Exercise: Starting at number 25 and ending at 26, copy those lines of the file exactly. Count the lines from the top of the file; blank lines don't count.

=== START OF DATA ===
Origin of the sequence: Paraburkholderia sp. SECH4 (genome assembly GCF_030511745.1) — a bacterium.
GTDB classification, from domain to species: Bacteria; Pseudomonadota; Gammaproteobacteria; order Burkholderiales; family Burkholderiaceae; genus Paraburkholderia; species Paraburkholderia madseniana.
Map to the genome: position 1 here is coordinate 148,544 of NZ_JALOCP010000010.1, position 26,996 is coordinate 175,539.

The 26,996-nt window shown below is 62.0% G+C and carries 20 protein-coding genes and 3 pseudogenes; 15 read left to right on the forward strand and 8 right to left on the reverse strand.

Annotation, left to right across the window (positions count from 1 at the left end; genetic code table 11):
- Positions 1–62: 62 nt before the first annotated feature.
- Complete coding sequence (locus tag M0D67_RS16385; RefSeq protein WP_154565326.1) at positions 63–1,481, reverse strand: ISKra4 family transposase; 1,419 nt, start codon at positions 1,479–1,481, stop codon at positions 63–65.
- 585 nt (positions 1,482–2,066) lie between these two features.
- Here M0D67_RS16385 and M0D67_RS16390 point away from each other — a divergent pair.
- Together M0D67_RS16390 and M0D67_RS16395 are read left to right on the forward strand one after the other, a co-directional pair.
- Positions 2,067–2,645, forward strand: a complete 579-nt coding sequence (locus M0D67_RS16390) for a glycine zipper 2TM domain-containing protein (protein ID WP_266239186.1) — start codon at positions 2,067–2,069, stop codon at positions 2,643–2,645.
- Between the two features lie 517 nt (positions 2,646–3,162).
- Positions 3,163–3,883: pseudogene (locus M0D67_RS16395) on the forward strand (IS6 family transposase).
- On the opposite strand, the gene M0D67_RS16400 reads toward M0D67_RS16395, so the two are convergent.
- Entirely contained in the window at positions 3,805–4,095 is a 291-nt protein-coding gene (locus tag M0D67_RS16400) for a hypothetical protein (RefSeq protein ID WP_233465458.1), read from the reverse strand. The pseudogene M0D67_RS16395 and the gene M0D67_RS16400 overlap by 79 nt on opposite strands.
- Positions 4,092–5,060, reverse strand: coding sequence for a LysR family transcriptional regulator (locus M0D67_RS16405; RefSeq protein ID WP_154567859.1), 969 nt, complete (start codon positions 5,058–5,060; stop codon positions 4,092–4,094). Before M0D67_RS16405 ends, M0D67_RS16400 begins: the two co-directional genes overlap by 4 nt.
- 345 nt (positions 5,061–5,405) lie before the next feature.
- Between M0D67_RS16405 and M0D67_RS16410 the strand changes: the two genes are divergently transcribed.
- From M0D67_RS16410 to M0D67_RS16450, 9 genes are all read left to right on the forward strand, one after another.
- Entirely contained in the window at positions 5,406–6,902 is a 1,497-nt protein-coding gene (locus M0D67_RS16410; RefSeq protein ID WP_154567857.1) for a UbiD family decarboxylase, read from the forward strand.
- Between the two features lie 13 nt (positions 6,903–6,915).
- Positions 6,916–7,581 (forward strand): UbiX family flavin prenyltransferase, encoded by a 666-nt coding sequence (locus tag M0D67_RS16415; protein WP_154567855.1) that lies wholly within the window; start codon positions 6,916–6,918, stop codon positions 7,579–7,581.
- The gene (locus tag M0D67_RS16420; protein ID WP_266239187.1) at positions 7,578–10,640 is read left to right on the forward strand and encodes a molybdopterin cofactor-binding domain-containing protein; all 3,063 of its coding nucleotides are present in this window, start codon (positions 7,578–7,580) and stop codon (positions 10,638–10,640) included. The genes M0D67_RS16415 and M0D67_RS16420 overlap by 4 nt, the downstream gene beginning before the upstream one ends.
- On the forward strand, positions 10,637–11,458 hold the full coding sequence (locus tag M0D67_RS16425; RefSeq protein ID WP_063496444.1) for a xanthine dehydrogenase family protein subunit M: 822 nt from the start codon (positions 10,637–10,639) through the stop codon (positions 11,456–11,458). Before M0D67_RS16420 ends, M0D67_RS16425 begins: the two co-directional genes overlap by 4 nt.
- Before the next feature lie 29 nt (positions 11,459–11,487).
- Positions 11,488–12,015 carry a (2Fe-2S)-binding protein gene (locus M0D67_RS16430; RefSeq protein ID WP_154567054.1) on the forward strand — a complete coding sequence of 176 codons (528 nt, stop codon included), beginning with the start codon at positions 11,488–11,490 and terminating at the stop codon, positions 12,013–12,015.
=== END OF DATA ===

- Before the next feature lie 29 nt (positions 11,459–11,487).
- Positions 11,488–12,015 carry a (2Fe-2S)-binding protein gene (locus M0D67_RS16430; RefSeq protein ID WP_154567054.1) on the forward strand — a complete coding sequence of 176 codons (528 nt, stop codon included), beginning with the start codon at positions 11,488–11,490 and terminating at the stop codon, positions 12,013–12,015.